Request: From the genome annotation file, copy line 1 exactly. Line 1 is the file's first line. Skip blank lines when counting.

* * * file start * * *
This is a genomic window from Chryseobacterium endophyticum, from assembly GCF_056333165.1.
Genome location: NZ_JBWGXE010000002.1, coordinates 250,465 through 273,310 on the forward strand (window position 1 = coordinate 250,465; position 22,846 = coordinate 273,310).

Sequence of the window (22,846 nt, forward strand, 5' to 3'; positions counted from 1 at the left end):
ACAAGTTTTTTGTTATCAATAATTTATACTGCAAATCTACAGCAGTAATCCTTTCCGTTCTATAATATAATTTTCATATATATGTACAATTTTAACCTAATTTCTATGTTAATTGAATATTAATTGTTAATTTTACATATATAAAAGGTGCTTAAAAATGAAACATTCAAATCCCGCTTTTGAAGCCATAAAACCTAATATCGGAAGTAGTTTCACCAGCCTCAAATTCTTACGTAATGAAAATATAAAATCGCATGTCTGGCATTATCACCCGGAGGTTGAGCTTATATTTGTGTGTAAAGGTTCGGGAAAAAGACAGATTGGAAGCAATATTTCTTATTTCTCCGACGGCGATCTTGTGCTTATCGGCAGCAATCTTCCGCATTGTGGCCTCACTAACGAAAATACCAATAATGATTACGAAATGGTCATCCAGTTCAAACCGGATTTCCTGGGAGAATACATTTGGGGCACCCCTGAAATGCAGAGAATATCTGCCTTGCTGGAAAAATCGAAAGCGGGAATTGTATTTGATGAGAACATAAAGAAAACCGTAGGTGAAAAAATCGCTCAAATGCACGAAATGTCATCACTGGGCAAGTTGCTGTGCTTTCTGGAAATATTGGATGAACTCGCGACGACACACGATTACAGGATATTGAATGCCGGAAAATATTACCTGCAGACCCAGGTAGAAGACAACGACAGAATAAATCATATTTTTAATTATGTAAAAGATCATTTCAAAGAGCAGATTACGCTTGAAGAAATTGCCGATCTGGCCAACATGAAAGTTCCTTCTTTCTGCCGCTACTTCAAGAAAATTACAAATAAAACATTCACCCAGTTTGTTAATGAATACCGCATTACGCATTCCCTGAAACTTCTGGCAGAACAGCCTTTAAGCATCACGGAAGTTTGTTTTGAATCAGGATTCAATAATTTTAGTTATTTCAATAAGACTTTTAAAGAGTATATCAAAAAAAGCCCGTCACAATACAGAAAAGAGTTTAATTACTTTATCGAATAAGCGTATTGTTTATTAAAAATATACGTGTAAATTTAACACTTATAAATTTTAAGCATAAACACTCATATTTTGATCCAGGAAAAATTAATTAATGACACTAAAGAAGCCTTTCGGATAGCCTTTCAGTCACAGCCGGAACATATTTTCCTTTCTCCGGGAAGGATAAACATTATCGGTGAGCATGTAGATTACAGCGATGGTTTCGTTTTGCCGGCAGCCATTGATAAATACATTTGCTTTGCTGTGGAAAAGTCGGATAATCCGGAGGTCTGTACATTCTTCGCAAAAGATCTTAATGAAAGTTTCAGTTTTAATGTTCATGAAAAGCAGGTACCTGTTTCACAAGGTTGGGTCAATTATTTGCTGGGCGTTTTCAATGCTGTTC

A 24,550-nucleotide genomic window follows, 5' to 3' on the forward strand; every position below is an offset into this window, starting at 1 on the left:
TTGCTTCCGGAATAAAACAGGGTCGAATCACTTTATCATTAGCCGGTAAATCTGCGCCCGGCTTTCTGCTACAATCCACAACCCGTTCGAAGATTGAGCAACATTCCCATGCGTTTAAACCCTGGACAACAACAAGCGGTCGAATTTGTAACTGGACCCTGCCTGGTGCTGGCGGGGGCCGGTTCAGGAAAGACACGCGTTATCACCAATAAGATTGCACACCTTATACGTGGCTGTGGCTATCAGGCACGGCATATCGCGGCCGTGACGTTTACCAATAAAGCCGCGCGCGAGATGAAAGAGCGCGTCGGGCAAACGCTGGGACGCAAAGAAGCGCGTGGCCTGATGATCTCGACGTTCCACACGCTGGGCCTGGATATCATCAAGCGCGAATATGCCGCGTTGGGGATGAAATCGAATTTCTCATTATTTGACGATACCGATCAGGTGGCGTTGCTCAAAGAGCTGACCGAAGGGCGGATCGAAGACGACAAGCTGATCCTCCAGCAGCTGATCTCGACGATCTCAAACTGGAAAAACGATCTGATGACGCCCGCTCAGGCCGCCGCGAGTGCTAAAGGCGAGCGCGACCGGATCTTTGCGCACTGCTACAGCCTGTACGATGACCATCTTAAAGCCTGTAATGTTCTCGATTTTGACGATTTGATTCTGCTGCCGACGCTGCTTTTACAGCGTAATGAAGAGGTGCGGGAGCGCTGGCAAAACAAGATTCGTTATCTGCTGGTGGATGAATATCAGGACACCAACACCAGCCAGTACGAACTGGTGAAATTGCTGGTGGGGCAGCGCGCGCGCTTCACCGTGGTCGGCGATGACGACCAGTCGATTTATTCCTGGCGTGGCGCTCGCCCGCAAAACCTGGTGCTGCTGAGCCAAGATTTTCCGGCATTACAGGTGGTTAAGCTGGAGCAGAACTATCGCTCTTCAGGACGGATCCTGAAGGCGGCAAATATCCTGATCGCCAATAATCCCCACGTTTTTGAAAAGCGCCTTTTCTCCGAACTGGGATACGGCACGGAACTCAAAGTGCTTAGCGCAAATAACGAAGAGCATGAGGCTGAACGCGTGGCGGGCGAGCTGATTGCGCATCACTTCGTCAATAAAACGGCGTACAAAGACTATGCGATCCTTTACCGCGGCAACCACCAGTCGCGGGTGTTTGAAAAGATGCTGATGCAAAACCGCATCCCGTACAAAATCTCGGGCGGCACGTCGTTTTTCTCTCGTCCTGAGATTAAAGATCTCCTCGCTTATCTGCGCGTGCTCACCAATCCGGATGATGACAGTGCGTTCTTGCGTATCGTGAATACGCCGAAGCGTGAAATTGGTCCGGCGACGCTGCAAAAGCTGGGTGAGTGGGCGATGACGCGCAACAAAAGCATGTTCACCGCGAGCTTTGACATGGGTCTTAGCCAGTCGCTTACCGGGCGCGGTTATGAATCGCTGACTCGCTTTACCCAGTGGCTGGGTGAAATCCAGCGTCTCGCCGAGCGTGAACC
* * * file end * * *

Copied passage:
This is a genomic window from Chryseobacterium endophyticum, from assembly GCF_056333165.1.